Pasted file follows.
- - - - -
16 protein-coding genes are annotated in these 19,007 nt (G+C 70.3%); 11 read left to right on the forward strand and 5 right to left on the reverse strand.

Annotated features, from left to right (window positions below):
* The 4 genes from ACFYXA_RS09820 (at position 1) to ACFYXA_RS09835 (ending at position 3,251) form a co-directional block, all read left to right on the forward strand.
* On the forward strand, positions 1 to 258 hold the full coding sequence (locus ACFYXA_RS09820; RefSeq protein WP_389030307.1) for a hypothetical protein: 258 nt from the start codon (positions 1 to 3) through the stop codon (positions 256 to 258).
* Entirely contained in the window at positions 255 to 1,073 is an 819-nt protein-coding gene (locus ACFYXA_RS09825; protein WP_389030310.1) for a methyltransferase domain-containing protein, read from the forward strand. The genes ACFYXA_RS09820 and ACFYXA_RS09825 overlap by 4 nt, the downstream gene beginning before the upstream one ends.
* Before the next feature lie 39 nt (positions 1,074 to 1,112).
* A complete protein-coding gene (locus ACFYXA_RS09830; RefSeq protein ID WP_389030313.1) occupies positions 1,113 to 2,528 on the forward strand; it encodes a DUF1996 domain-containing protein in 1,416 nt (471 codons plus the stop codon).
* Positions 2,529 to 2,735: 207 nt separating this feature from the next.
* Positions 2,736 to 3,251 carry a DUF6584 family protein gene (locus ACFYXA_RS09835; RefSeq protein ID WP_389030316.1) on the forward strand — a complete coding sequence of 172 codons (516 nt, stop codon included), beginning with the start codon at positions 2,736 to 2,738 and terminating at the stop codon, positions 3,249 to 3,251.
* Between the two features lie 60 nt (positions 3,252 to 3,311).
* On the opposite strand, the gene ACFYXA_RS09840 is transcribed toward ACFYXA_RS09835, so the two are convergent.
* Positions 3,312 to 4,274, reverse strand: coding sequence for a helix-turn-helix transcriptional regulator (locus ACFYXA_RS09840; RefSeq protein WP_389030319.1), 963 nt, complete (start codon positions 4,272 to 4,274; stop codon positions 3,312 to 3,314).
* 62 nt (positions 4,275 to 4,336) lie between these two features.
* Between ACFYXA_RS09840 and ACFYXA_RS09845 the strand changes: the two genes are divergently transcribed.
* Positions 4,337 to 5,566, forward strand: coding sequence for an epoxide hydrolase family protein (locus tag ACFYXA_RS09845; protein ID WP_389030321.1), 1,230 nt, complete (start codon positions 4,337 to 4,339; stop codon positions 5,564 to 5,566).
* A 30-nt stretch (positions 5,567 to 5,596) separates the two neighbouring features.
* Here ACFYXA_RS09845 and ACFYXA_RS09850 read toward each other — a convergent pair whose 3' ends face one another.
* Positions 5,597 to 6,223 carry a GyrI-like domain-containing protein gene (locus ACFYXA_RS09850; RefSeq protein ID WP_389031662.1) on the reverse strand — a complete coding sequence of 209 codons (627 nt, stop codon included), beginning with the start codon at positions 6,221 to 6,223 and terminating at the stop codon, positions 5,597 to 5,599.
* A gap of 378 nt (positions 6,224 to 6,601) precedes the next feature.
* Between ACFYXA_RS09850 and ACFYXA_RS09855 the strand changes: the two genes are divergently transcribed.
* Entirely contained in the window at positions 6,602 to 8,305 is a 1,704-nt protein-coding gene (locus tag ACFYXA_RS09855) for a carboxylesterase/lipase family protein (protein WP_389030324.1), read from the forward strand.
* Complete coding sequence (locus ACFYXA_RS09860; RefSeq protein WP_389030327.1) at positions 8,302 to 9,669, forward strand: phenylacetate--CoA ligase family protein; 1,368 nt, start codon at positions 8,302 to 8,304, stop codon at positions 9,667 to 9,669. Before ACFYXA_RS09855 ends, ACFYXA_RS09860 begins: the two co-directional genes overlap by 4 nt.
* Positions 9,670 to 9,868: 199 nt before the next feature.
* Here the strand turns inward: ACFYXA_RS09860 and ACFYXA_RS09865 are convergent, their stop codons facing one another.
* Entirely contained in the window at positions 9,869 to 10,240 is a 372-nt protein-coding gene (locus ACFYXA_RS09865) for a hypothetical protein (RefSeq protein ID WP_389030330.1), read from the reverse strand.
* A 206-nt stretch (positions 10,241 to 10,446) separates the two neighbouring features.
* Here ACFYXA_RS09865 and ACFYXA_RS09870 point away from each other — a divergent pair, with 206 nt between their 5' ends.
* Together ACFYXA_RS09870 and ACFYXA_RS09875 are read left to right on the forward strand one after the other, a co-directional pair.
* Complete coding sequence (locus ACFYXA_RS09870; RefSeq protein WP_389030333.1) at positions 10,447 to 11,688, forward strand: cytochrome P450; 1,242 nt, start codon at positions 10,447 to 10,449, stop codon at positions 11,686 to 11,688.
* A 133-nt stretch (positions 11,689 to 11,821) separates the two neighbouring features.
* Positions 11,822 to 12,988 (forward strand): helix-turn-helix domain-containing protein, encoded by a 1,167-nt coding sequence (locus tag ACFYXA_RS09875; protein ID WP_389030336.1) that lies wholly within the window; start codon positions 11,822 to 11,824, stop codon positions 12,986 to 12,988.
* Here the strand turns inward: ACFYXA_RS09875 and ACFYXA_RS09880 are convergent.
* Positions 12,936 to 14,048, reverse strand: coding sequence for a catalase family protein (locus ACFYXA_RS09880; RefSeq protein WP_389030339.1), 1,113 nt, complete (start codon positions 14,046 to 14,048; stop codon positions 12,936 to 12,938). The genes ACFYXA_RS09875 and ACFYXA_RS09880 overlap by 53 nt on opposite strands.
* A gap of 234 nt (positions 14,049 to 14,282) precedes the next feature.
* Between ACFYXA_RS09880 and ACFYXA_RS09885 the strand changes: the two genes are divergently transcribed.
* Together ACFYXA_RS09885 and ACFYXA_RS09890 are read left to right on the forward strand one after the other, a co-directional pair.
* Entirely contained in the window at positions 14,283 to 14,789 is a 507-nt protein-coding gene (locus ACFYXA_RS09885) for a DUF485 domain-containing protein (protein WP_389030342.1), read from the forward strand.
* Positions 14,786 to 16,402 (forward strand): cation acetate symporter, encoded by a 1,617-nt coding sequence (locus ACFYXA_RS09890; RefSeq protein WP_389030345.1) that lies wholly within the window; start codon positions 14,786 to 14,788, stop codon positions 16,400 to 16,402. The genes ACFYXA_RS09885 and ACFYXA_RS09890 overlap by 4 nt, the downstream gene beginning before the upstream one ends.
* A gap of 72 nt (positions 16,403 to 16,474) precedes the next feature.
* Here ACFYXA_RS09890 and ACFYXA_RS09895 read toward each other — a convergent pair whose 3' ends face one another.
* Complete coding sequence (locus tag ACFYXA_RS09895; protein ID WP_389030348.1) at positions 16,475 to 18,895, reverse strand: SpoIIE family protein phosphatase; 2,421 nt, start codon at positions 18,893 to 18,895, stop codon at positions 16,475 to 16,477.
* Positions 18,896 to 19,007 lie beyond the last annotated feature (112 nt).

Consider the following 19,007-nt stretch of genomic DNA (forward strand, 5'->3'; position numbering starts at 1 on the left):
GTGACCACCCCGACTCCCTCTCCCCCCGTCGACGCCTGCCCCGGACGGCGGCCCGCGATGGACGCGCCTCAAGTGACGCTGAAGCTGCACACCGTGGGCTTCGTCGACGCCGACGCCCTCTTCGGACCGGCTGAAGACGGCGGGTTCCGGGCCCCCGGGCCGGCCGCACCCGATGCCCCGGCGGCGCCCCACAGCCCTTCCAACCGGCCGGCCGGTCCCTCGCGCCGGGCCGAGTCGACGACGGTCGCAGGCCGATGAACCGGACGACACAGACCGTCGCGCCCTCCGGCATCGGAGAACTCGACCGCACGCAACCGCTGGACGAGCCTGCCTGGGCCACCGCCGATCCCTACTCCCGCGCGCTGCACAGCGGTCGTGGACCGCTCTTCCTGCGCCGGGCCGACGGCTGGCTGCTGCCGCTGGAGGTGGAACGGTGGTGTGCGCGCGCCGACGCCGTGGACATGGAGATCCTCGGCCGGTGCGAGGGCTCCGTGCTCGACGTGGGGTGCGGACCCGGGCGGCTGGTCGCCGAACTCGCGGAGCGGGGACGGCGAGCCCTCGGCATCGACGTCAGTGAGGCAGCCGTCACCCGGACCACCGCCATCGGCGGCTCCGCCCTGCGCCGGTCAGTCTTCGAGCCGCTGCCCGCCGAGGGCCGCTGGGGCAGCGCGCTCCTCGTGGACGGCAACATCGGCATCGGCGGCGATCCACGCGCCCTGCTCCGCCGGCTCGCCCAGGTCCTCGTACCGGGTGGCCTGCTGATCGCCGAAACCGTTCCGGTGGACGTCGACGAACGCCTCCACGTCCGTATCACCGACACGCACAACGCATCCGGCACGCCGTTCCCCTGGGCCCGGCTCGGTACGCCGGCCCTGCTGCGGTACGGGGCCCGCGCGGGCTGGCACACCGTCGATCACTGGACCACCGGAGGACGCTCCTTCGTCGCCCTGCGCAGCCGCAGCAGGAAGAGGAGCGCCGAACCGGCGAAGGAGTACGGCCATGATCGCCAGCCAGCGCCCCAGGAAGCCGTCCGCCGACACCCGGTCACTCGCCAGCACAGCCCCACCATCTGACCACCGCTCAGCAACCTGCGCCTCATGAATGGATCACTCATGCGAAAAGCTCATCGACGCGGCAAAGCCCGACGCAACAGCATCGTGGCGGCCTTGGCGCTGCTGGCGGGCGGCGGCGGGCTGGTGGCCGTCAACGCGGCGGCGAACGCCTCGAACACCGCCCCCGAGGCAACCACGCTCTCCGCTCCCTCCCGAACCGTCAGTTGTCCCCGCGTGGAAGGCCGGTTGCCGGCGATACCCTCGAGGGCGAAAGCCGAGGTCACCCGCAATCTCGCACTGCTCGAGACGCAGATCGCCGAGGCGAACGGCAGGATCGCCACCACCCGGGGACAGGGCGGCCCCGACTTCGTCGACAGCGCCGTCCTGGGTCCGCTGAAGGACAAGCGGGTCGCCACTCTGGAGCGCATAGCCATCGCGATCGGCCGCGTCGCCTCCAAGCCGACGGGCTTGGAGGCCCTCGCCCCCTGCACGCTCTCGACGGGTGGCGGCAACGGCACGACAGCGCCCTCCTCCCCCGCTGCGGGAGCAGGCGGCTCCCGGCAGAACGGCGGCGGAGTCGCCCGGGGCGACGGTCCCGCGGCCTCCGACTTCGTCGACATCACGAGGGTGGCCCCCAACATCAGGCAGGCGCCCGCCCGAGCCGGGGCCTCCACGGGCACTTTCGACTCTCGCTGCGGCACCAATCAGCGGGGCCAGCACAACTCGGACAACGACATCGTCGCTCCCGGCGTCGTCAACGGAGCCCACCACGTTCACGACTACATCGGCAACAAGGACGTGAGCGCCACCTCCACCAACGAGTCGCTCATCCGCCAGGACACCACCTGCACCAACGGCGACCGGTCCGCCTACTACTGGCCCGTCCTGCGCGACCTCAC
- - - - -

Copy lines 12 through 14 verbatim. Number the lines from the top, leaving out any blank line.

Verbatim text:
* Positions 3,312 to 4,274, reverse strand: coding sequence for a helix-turn-helix transcriptional regulator (locus ACFYXA_RS09840; RefSeq protein WP_389030319.1), 963 nt, complete (start codon positions 4,272 to 4,274; stop codon positions 3,312 to 3,314).
* 62 nt (positions 4,275 to 4,336) lie between these two features.
* Between ACFYXA_RS09840 and ACFYXA_RS09845 the strand changes: the two genes are divergently transcribed.